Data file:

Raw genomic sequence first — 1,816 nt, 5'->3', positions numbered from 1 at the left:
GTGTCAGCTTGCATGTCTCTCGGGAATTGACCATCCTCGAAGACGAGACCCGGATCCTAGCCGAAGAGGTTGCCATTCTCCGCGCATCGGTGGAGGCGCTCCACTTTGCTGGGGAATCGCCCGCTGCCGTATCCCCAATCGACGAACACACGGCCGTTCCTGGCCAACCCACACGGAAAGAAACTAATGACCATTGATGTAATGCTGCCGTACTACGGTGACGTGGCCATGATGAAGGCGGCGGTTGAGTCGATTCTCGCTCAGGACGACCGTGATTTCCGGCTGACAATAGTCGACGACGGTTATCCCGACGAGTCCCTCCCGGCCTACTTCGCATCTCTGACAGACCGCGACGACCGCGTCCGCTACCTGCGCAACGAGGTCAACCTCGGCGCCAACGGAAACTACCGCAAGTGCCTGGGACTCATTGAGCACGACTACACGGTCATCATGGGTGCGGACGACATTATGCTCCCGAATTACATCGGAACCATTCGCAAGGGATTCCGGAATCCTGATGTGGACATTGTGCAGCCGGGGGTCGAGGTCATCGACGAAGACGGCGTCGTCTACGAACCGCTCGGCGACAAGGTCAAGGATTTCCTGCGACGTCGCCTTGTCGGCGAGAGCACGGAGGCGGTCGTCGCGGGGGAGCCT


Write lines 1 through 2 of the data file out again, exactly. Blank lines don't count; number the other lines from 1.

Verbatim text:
Raw genomic sequence first — 1,816 nt, 5'->3', positions numbered from 1 at the left:
GTGTCAGCTTGCATGTCTCTCGGGAATTGACCATCCTCGAAGACGAGACCCGGATCCTAGCCGAAGAGGTTGCCATTCTCCGCGCATCGGTGGAGGCGCTCCACTTTGCTGGGGAATCGCCCGCTGCCGTATCCCCAATCGACGAACACACGGCCGTTCCTGGCCAACCCACACGGAAAGAAACTAATGACCATTGATGTAATGCTGCCGTACTACGGTGACGTGGCCATGATGAAGGCGGCGGTTGAGTCGATTCTCGCTCAGGACGACCGTGATTTCCGGCTGACAATAGTCGACGACGGTTATCCCGACGAGTCCCTCCCGGCCTACTTCGCATCTCTGACAGACCGCGACGACCGCGTCCGCTACCTGCGCAACGAGGTCAACCTCGGCGCCAACGGAAACTACCGCAAGTGCCTGGGACTCATTGAGCACGACTACACGGTCATCATGGGTGCGGACGACATTATGCTCCCGAATTACATCGGAACCATTCGCAAGGGATTCCGGAATCCTGATGTGGACATTGTGCAGCCGGGGGTCGAGGTCATCGACGAAGACGGCGTCGTCTACGAACCGCTCGGCGACAAGGTCAAGGATTTCCTGCGACGTCGCCTTGTCGGCGAGAGCACGGAGGCGGTCGTCGCGGGGGAGCCT